Postcard from Norway

by David Henry

STORD, Norway — Alta laughed as she said “Kjetil, you sound just like my husband!”

One of the cool things for me as a driver has always been meeting and listening to other drivers from all over North America. I’ve also talked to many foreigners who have come to drive over here.

Recently, on vacation in Norway, I thought it would be great to go look at their trucks and possibly talk to a current driver. Several phone calls were made on my behalf and we arranged to meet Kjetil at his terminal.

Kjetil Hagevik Ragde
Kjetil Hagevik Ragde

Kjetil Hagevik Ragde is a 42-year-old driver who lives near Stord, Norway, which is on an island on the west coast. Stord is a centre for many oil companies that have offshore rigs in the North Sea. He is a multi-talented guy who drives a truck because he loves it. It’s a low status job, with decent pay, but when you work out the hourly pay it’s not so good.

The company he drives for, Transportsentralen Nord-Rogaland (TNR) has him on a scheduled run between Stord and Oslo. The distance is only about 400 kms but it takes him seven hours because it is very mountainous and the roads are only two lanes. Overall his round trip is 1,000 kms. I drove on this road and it’s similar to driving between Hope and Kingsgate, B.C., except that the pavement is smoother and the elevations are higher.

As with companies and drivers here, who have a good safety record, he never has trouble with the inspectors (DOT) and speaks highly of the officers.

Some DOT rules:

  • Electronic logs are used with a personal driver key that contains their information. The driver inserts this key into the logging device. At the end of the day he prints out the log and signs it, along with any notations such as: delayed by bad weather, accident, etc.
  • 57 hours per week are permitted for two weeks. The third week needs to be less.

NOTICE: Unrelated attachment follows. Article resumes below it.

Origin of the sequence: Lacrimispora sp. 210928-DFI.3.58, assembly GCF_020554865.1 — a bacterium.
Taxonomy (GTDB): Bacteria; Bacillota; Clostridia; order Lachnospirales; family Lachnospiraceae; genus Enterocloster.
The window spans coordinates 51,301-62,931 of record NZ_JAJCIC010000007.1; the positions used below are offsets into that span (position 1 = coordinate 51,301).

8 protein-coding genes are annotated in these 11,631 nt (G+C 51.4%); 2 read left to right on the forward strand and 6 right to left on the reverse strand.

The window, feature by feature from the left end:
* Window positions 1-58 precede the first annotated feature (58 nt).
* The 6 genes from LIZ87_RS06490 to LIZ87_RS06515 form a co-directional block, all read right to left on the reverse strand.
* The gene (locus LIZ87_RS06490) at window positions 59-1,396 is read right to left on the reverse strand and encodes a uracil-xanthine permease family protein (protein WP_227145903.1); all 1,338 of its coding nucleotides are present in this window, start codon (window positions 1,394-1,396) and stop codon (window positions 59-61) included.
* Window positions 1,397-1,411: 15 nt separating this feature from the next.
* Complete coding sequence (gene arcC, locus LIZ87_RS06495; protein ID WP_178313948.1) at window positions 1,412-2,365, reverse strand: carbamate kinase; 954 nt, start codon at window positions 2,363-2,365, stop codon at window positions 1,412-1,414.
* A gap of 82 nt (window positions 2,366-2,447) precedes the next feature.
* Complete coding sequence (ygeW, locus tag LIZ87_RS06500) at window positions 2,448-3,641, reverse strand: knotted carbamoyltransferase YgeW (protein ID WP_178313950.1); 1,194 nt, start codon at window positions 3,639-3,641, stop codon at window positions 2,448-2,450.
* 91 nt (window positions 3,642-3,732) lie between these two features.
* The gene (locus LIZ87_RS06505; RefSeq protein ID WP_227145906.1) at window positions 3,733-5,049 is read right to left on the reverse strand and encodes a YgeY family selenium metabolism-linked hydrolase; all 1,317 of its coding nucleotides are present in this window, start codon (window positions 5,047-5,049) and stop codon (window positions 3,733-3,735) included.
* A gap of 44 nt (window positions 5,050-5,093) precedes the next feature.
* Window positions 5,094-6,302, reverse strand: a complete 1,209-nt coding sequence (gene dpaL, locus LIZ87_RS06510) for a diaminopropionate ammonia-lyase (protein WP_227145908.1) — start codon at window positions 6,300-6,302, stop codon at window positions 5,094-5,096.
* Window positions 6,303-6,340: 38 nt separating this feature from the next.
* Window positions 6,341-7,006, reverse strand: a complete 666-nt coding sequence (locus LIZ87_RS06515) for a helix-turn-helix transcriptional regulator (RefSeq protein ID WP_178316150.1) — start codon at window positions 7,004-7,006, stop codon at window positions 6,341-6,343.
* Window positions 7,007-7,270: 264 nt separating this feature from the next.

• The driving shift consists of 4.5 hours driving, then a 45-minute break, then another 4.5 hours of driving.
  • If they go over by 45 minutes drivers will get a warning, but if it happens several times they will get a fine. Ragde knows of a driver who got a fine of 50,000 K ($10,000 approx). If it’s a really blatant offence they’ll lose their licence.

Truck spec’s:

  • Nineteen-metre long truck and pup.
  • Nine tonne front axle
  • Eighteen-tonne tandem axle (duals)
  • GVW of 50 tonnes. Greater than 52 tonnes will result in a mandatory court appearance.
  • Automatic transmissions. There’s no driveline warranty on a truck with a manual transmission.
  • 500 HP
  • Transmission has a GPS sensor that will adjust power and gears according to where he is. For instance, as when he’s about to climb a hill the truck knows this and automatically shifts down and applies power.

What was Alta laughing about? Like me, he uses a dash cam in his truck to protect himself against poor drivers and is passionate about cleaning up the industry. He cares deeply about being a professional and excelling in his job. He is smart, educated, speaks and presents well, and a credit to his company. (Okay, maybe Alta is biased when considering me some of those things).

Kjetil Hagevik Ragde
Kjetil Hagevik Ragde

I spent three hours with Ragde and it flew by. I have since e-mailed him several times and come away with this thought: Despite not wanting to ever have multiple trucks again and the responsibility of dealing with employees, if Ragde told me he was coming to Canada and wanted a job, I’d go buy a truck for him tomorrow!

David has over 30 years of experience driving anything from off-road tractors to highway tractors. He is passionate about promoting a positive image of our industry through writing and being the best driver he can be on the highways. He drives on the NWT Ice Roads, attends as many truck shows and convoys as possible and competes yearly in the Manitoba Truck Driving Championships. You can follow him on Twitter at: @crazycanuckdave


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